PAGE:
African states gained independence after World War II, but troubling conditions and undemocratic rule remain widespread. The Middle East has been the site of much conflict. The Islamic revival has affected the lives of people throughout the Middle East.
Section 1 Independence in Africa
Independent African states emerged after World War II with high hopes for democracy. Many African leaders advocated Western-style capitalism. Others called for an African form of socialism. Pan-Africanism was also a popular political creed, although African unity never became a political reality. Indeed, bloody wars between competing ethnic groups have been common. Economic challenges have included the need to import technology and manufactured goods, and to confront rapid population growth and drought. The AIDS crisis is perhaps the biggest hurdle to African progress. In 2002 more than 29 million people in sub-Saharan Africa were living with AIDS, a problem the U.S. Congress attempted to lessen in 2003 with more than $15 billion in aid. Despite attempts at democracy, one-party states and corrupt military regimes have been more typical. However, protest has brought some democratic change. The struggle to end apartheid resulted in the election of anti-apartheid leader Nelson Mandela as president of South Africa. Pockets of Western culture in Africa's cities contrast with the traditional life in rural areas. Tension between traditional and modern practices has been a dilemma for many Africans and is reflected in African art and literature.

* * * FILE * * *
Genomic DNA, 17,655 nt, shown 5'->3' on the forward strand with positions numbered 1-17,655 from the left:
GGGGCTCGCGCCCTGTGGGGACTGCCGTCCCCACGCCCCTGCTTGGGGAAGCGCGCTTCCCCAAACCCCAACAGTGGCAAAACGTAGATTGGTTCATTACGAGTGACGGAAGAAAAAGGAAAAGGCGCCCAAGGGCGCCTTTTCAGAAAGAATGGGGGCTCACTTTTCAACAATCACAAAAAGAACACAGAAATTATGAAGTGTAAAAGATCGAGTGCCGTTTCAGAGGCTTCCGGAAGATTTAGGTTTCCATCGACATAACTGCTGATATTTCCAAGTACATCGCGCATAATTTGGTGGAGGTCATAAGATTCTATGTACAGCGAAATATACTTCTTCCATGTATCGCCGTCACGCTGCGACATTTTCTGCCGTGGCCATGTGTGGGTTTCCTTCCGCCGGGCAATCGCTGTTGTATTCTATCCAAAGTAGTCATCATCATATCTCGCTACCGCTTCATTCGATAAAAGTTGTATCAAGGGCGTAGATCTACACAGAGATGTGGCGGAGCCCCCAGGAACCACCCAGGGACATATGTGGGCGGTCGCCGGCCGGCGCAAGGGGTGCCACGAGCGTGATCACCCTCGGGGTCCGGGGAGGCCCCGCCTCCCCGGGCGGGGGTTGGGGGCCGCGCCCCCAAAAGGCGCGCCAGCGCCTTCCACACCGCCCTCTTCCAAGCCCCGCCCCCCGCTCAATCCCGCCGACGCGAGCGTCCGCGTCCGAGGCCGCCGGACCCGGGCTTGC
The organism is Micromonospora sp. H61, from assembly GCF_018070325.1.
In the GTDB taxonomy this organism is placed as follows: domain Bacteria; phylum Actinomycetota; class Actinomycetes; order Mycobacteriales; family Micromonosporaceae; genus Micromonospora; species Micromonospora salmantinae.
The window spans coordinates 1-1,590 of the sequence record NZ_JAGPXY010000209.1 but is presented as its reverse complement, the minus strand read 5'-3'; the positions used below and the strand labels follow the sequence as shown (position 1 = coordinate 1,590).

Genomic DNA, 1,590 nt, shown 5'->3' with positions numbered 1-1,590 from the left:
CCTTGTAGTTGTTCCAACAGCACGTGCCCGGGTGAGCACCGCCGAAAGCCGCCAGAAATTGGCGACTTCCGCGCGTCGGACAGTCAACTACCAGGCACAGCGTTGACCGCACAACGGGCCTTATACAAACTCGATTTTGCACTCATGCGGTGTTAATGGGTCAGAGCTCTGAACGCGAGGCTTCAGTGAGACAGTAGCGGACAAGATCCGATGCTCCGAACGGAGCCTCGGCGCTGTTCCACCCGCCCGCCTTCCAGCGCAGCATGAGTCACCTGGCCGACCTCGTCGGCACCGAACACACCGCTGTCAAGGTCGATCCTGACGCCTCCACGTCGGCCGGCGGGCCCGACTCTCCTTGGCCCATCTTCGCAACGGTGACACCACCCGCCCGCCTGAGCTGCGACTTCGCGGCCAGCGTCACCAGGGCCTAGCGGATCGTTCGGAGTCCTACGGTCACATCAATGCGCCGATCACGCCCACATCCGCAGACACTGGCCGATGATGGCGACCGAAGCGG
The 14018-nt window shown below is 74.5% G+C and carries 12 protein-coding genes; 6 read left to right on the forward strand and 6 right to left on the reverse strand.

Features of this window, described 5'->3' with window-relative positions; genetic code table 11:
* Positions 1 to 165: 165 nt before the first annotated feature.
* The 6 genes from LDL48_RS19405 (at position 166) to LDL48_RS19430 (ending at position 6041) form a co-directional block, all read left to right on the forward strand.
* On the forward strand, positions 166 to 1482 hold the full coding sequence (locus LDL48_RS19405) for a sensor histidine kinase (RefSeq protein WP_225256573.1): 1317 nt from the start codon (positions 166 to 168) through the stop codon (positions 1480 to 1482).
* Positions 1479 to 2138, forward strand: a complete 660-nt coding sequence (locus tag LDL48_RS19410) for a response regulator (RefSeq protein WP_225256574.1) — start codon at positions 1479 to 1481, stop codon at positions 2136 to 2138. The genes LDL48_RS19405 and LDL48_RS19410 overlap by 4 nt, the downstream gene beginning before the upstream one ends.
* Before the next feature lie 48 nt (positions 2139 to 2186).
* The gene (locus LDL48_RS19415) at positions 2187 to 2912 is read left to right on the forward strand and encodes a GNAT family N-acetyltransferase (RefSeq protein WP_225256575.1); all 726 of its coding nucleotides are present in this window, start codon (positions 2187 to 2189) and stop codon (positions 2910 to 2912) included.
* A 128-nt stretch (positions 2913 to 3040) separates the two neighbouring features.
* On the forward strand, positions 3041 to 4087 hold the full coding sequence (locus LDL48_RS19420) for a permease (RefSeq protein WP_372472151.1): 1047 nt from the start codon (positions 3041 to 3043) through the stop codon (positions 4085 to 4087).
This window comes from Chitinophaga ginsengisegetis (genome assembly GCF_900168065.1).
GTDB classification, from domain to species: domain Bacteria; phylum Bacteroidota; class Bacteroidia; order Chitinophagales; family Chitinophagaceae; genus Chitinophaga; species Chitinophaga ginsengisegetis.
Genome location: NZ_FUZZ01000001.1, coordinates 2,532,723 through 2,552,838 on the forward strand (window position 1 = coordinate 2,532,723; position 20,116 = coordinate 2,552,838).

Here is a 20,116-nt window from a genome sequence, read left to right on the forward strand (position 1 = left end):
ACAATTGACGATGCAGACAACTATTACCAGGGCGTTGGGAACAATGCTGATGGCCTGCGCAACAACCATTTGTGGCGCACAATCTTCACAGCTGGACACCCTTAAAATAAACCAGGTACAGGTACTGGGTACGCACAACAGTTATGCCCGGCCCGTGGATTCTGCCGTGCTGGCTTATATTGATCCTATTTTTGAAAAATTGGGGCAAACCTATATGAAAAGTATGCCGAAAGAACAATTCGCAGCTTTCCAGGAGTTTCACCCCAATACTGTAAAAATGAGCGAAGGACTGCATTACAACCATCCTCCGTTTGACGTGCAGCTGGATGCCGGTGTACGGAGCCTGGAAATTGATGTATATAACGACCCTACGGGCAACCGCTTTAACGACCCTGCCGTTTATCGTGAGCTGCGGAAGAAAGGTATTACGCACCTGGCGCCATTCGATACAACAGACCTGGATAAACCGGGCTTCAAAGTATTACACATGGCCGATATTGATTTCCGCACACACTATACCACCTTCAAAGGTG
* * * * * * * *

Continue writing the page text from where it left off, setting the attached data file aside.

Section 2 Conflict in the Middle East
A 1947 United Nations resolution divided Palestine into a Jewish state and an Arab state. However, the problem of Palestinian refugees from that time has persisted. During the 1950s Gamal Abdel Nasser became the leader of the Pan-Arab movement. Nasser's confrontation with Israel led to the Six Day War, in which Israel gained large pieces of territory and brought one million more Palestinians under its control. During the 1973 Arab-Israeli War, oil price hikes led to economic problems in Europe and the United States. The intifada, a popular Palestinian uprising, led to negotiations on Palestinian autonomy. Marked progess occurred in 2003, when the Israeli cabinet accepted the principle of a Palestinian state. A revolution in Iran ended American ties with a close ally and led to an Islamic republic ruled by Islamic law. Iraqi president Saddam Hussein instigated the Iran Iraq War, invaded Kuwait, and terrorized the Kurds. In 2003 U.S. forces captured the ousted Iraqi president, ending his tyrannical rule of the region. In Afghanistan, rule of the country has shifted from Communist supporters to the Islamic Taliban and now an alliance. Conservative Muslims have increasingly enforced Islamic behavior in the Middle East.